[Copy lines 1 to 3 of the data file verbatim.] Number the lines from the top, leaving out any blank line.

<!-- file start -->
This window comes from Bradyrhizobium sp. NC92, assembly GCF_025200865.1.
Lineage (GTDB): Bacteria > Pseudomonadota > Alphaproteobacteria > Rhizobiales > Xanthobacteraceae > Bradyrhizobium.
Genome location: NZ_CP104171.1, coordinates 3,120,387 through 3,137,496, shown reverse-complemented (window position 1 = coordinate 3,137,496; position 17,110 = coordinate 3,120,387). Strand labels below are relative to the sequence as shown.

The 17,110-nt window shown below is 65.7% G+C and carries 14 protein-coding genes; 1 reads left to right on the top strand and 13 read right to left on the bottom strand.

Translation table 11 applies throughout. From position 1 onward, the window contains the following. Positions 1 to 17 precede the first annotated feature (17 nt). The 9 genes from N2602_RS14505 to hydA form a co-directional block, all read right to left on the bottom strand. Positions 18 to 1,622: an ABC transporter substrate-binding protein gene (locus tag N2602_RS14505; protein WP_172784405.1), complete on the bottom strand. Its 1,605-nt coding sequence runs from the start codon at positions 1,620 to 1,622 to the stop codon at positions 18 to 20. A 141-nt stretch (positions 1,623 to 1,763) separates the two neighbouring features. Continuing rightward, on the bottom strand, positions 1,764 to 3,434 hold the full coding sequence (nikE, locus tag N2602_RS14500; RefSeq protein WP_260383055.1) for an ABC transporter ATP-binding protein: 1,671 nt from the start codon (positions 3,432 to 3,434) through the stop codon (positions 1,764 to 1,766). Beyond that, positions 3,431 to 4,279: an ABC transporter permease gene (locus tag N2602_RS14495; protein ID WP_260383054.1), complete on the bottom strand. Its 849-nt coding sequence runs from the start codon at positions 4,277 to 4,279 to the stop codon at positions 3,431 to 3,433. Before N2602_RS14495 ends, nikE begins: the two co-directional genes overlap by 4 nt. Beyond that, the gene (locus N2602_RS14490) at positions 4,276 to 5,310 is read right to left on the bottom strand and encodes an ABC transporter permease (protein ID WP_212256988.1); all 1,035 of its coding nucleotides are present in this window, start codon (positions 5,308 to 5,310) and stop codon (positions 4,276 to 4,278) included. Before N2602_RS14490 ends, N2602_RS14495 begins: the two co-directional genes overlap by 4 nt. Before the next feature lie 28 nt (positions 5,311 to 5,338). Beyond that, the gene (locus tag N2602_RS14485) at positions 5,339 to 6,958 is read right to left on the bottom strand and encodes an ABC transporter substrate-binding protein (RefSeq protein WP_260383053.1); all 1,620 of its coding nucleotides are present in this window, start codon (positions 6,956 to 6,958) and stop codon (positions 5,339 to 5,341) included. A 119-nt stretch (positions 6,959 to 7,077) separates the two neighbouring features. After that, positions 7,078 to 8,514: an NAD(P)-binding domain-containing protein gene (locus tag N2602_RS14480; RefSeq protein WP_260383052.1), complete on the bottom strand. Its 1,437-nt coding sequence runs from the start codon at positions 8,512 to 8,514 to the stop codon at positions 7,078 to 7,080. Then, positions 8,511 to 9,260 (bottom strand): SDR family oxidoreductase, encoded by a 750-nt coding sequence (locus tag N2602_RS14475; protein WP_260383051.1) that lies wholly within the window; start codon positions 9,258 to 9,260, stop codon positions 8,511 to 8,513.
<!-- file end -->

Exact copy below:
This window comes from Bradyrhizobium sp. NC92, assembly GCF_025200865.1.
Lineage (GTDB): Bacteria > Pseudomonadota > Alphaproteobacteria > Rhizobiales > Xanthobacteraceae > Bradyrhizobium.
Genome location: NZ_CP104171.1, coordinates 3,120,387 through 3,137,496, shown reverse-complemented (window position 1 = coordinate 3,137,496; position 17,110 = coordinate 3,120,387). Strand labels below are relative to the sequence as shown.